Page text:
Accordingly, a comprehensive exhibit was developed which it was believed would interest most stockholders. This display featured the territory served, the basic facts about its economic growth, and its needs for additional power facilities. The center of the exhibit was an illuminated map of the service area with principal power plant locations spotted by stars which flashed on as the picture of the corresponding plant was shown. The center section was flanked by panels on which were vital statistics about manufacturing, agriculture, and trade in the territory.
It was felt that this type of dramatic pictorial presentation would have more interest than a purely statistical report.
When the exhibit had been completed, stockholder committees were contacted. They were asked to serve as hosts at stockholder meetings. A suggested letter of invitation was developed. This letter, when approved by the local committee, was sent to all stockholders in the particular area. In addition, small advertisements were run in local newspapers. Where radio was regularly used by the company, air announcements reminded stockholders of their scheduled meeting.
During the first half of 1952, a total of 20 meetings were held and attended by a total of 1,515 stockholders and their friends. These meetings were held at 10 different locations. Additional meetings were subsequently held.
At these meetings, a great majority of stockholders for the first time met the officers of the company. After the business part of each meeting had been completed, refreshments were served. The officers mingled with the stockholders on an informal, chatty basis.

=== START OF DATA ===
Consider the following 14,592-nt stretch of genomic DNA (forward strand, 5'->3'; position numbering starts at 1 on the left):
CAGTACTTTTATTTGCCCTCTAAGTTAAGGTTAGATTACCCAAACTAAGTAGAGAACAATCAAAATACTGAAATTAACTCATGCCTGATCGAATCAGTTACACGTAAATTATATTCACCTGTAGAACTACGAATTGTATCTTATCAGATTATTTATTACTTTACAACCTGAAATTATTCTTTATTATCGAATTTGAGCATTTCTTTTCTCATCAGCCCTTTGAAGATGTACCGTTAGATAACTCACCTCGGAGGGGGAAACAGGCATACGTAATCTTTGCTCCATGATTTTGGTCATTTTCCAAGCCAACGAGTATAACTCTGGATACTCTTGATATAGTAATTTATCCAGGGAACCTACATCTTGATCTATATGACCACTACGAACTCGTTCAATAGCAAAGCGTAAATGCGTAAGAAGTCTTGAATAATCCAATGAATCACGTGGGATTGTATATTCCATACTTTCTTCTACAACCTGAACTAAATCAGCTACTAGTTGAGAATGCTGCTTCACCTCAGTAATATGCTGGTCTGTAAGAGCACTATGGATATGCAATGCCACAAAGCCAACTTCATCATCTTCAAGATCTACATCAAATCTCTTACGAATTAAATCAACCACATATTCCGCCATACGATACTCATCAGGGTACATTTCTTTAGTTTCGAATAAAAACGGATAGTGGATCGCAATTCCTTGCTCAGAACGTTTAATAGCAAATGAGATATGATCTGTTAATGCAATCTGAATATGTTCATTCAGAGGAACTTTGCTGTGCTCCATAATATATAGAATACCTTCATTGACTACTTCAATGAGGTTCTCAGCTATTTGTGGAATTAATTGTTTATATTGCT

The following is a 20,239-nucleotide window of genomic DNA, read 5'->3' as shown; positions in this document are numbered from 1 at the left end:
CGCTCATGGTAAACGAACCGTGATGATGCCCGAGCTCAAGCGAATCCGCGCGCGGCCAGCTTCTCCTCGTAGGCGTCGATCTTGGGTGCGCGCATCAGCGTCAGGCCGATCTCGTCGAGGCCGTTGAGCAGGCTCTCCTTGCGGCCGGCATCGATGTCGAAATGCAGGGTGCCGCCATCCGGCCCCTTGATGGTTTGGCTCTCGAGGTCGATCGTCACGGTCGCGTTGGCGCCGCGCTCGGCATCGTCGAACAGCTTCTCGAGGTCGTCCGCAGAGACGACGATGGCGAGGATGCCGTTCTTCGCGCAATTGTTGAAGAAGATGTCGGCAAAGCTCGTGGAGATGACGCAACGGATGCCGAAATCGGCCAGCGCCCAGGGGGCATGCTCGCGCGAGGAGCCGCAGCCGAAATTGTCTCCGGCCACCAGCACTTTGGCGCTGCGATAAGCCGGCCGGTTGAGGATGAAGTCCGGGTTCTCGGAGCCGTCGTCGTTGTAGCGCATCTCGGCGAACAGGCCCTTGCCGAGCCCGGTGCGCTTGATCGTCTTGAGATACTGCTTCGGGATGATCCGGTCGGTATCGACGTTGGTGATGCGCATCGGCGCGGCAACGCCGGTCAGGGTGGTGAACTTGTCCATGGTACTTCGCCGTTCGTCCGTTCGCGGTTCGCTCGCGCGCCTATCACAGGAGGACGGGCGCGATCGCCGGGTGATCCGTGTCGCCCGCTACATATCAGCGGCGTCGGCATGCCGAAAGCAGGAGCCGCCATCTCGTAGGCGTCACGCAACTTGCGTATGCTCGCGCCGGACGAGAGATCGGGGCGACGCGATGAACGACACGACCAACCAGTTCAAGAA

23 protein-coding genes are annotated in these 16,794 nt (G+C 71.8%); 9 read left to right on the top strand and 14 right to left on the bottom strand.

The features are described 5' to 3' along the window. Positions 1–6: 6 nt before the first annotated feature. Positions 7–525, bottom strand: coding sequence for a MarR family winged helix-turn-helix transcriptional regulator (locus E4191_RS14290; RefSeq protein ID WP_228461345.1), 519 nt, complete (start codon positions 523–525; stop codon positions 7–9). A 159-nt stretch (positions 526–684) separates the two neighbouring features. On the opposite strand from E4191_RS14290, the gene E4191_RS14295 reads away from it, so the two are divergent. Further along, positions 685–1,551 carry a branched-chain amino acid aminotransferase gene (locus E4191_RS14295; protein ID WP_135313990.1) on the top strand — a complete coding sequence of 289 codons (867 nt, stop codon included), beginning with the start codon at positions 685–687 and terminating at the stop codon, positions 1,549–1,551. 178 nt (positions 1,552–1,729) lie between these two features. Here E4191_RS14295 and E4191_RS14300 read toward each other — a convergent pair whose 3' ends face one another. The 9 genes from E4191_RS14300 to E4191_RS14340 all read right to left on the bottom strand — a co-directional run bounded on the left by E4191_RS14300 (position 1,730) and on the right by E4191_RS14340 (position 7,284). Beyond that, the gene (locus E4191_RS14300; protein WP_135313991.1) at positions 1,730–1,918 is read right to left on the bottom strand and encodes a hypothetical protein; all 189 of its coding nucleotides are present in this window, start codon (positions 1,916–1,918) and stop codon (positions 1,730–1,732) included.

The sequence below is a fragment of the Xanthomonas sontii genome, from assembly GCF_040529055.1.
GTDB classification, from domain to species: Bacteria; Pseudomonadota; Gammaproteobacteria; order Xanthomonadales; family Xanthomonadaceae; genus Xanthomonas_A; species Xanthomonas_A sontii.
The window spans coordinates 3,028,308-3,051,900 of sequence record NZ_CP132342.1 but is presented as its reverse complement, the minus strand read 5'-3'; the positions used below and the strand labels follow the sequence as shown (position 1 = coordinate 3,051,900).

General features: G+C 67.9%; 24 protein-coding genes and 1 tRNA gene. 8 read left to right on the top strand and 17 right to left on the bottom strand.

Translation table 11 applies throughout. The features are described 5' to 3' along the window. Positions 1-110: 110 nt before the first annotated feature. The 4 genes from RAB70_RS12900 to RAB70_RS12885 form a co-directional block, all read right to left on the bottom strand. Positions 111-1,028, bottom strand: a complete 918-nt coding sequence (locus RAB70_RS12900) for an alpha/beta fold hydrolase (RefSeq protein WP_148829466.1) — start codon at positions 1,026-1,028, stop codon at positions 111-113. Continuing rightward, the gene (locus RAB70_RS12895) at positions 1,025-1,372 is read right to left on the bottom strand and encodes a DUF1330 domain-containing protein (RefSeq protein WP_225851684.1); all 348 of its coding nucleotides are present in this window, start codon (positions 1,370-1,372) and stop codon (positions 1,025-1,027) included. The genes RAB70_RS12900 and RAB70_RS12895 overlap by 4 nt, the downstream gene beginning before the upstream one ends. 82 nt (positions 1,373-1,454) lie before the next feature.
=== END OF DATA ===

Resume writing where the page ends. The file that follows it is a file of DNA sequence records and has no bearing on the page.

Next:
Every possible use was made of these meetings to enlist the interest and support of existing local stockholders. After each meeting, the complete stockholder program was written up and released to local newspapers with pictures of the exhibits. This procedure proved an effective means of presenting in the local press the company's financial plans and a review of its operations.
During the spring of 1952 when the first large series of meetings was held, news stories reporting the stockholder meetings appeared in 53 local newspapers during a period of 3 months.
As in the stockholder meetings described in the foregoing, stockholder committees also acted as hosts at open house celebrations at new generating stations.
At a special open house celebration for the first unit of the new $13,000,000 addition to Rock River Generating plant, 16,500 people attended, including 250 stockholder committee people and numerous stockholders from all over the state. This was in 1954.
In 1952, a celebration was held which marked the success of the program in promoting ownership of the company by local investors. On that day a certificate for five shares of common stock was presented to Dick Nack, fifteen year old news carrier boy for the Sheboygan Press. Young Dick purchased this stock from his earnings. As closely as the company could figure, Dick's purchase put the Wisconsin ownership of common stock over the 50 per cent mark.
A testimonial luncheon was held for Dick. He was given a personally escorted tour of the company's Edgewater plant at Sheboygan with the executive vice president as his guide.
This human interest story was widely used by the newspapers in the company's territory. Moreover, the company told the story in paid space.